If you are struggling with drugs or alcohol, you may be looking ahead to the New Year and vowing that once the holidays are behind you, you’ll reach out for the addiction treatment you need and get your life back at last. The question is, why wait? “There’s all this misery that’s happening, and by putting off getting help, all you’re doing is hurting yourself,” explained Jason Powers, MD, chief medical officer of The Right Step family of addiction treatment centers in Texas. “Why go through suffering that’s avoidable?” The holiday season can, in fact, be the perfect time to go to rehab, despite what you may tell yourself about the wisdom of delay. Consider, for example, these familiar excuses for procrastinating and the reality behind them:
- There’s too much going on to think of rehab now.
The reality. Yes, the holidays are packed with commitments, but how many of them are truly essential? And how many of them outweigh your physical and mental well-being? Checking yourself into rehab can be the greatest gift you’ll ever give yourself — a chance to prioritize working on you. It also has the benefit of taking you away from situations that can be a trigger for substance abuse. There’s also a practical side to checking into rehab over the holidays: The pace slows in many occupations, and it can be easier to schedule time away from work. (And if you’d rather not broadcast your rehab plans, your absence is less likely to be noticed during this peak vacation time.) You’re also more likely to get into your preferred rehab facility if you act during the holidays. Addiction treatment centers tend to be at their busiest in January, when everyone else who has put off a fresh start finally acts. If you’re one of the procrastinators, you may find yourself on a waiting list instead of getting the help you need right away.
- A few more weeks won’t make a difference.
The reality: Each day that your drug or alcohol abuse is calling the shots is one more day you put yourself and others at risk. Accidents, DUI arrests and fatal crashes soar this time of year, and alcohol and drug use can cause or worsen a variety of ailments such as depression, anxiety, heart disease and certain cancers. And then there is the epidemic of overdose deaths — up 137% since 2000. In short, “waiting could be fatal,” Dr. Powers said. It’s also important to understand that substance abuse changes the brain in ways that affect your ability to make good decisions, and those changes become more entrenched and harder to reverse over time. While it’s natural to be apprehensive about dealing with your problem, Dr. Powers said, “now is the easiest it will ever be.”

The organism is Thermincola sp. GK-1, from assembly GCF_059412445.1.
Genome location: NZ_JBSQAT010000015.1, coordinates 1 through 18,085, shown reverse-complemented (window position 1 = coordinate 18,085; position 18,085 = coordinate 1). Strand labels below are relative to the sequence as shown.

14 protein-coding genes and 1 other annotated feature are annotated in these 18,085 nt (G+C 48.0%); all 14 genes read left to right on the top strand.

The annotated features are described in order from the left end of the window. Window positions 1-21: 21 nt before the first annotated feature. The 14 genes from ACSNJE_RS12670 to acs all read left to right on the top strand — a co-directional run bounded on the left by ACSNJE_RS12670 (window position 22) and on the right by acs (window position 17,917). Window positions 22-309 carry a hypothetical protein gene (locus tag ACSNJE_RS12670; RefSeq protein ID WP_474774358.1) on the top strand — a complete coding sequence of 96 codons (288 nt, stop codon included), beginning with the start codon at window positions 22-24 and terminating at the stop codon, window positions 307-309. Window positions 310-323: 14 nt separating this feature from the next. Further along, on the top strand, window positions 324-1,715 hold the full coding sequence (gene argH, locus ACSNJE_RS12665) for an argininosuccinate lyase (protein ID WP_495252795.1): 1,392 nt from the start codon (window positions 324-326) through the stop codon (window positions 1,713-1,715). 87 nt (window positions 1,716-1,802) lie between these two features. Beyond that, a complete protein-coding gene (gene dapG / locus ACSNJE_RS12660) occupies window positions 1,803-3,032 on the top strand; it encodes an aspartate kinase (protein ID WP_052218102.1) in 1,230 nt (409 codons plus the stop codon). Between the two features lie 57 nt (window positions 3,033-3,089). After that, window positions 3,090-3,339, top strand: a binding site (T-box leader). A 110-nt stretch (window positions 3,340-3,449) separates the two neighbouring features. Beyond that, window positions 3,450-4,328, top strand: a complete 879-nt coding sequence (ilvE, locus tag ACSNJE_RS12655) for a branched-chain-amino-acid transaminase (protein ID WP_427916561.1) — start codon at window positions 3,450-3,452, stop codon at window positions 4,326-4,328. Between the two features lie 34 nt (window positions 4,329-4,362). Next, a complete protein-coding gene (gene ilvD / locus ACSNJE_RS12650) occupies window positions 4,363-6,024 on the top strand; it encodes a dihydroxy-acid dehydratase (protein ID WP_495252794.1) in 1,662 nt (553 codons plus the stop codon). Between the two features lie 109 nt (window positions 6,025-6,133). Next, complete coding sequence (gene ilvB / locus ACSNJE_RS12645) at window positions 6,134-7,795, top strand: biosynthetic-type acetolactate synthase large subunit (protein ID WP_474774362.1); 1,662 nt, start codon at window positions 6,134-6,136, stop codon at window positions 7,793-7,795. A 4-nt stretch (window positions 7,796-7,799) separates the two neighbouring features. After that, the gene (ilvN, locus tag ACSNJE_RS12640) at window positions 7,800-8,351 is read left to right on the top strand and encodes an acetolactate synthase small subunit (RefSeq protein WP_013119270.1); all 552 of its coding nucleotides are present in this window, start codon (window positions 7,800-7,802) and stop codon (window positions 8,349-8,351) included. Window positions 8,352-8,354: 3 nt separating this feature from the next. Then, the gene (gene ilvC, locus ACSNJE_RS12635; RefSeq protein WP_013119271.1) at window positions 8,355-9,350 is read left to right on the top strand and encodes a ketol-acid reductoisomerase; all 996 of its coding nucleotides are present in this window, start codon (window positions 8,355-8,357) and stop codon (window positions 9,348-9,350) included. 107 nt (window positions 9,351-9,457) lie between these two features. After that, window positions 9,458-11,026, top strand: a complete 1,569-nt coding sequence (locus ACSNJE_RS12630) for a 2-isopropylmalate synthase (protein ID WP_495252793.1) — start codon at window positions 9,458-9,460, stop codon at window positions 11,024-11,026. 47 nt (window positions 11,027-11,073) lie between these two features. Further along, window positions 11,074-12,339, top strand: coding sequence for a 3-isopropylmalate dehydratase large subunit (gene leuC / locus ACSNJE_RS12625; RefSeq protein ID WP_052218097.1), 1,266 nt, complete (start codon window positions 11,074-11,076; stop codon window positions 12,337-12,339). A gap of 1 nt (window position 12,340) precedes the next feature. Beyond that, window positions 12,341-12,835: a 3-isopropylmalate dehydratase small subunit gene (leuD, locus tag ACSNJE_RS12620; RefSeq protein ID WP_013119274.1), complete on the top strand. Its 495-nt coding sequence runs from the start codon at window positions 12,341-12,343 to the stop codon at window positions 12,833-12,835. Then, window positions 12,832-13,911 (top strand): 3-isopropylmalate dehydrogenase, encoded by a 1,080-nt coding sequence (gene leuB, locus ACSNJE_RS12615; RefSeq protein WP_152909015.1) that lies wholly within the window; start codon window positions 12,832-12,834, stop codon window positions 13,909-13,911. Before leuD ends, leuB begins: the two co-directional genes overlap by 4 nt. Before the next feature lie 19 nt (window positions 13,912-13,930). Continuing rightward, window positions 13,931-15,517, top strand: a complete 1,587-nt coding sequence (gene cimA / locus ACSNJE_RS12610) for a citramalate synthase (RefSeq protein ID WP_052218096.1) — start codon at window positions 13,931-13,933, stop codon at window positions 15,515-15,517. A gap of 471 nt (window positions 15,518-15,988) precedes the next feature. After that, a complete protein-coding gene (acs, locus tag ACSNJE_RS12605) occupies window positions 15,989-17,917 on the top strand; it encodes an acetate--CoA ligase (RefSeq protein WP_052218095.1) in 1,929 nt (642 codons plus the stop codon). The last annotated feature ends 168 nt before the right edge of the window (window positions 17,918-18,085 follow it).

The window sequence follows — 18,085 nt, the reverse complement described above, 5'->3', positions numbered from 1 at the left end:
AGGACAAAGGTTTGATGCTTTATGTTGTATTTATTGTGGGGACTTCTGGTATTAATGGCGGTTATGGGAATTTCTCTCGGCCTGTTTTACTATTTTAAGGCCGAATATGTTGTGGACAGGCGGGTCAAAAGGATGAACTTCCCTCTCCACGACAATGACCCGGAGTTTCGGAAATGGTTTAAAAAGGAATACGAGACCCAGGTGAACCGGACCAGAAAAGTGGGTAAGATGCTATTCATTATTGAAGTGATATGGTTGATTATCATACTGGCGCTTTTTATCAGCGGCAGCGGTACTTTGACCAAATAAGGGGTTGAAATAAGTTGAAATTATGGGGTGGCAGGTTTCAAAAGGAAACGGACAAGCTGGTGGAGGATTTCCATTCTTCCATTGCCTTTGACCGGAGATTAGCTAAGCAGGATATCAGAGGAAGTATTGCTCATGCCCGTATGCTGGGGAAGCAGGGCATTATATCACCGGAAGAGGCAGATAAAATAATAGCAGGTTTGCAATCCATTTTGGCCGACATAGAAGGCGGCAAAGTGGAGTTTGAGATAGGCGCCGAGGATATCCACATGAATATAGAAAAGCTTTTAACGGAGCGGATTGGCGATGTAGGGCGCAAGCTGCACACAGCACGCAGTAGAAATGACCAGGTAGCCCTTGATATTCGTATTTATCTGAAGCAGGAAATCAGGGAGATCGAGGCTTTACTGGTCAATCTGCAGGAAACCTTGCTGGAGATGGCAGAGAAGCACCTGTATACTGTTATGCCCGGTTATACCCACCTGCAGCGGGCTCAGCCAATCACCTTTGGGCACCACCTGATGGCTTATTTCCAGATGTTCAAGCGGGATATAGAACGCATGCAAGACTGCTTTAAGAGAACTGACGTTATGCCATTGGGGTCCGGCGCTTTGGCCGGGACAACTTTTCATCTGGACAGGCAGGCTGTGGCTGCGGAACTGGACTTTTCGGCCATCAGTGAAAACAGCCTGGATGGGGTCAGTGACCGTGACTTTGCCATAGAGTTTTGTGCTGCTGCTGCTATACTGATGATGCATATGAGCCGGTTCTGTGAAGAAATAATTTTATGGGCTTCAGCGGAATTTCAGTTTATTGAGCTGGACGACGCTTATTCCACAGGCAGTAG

- It’s impossible to quit this time of year.
The reality: The holidays come with seemingly endless enticements to eat, drink and be merry, and it’s tougher than ever to say no. You may even find yourself thinking, “I’ll just get it out of my system one last time.” But rather than use this as an excuse to put off your recovery, take advantage of the safe harbor rehab offers to get away from these temptations and rethink your relationship with them. With some effort now, you can ring in this New Year happy and hopeful rather than sick, tired and hungover — and with one less item for your list of resolutions.
- I can’t be away from my family over the holidays.
The reality: There’s no doubt that you’ll miss them and they will miss you. But here’s the payoff: Instead of another holiday in which everyone walks around on eggshells praying you’ll make it through the day sober and you inevitably disappoint them and yourself, you’ll be working toward a better life for all of you. You’ll also be giving them another gift — peace of mind. Instead of wondering and worrying, they’ll know you are in a safe place and getting the help you need from trained professionals. It’s natural to want to try to make it through another Thanksgiving, Christmas or Hanukkah with the family, “but don’t wait until things get so bad that everybody has had enough,” Dr. Powers urged. “One more holiday with somebody who needs help is not a positive thing.”
- It’s just too depressing to think about being in rehab over the holidays.
The reality: Your addiction doesn’t know it’s a holiday, and what better time of year to learn how to cultivate true sources of happiness rather than continuing your painful effort to find it in drugs or alcohol? Add to that, the holidays at a drug rehab program come with an extra glow — decorations and special meals, service projects that teach the joy of helping others, and opportunities to connect with those rooting for you back home. And the season adds an emotional resonance that can be a powerful aid to the introspection needed for addiction recovery. In fact, far from depressing, the holidays in rehab can be especially uplifting. “Of course, it will never be the ideal holiday,” said Dr. Powers, “but if it turns into a lifelong recovery, it’s one you’ll never forget.” By Kendal Patterson Follow Kendal on Twitter @kendalpatterson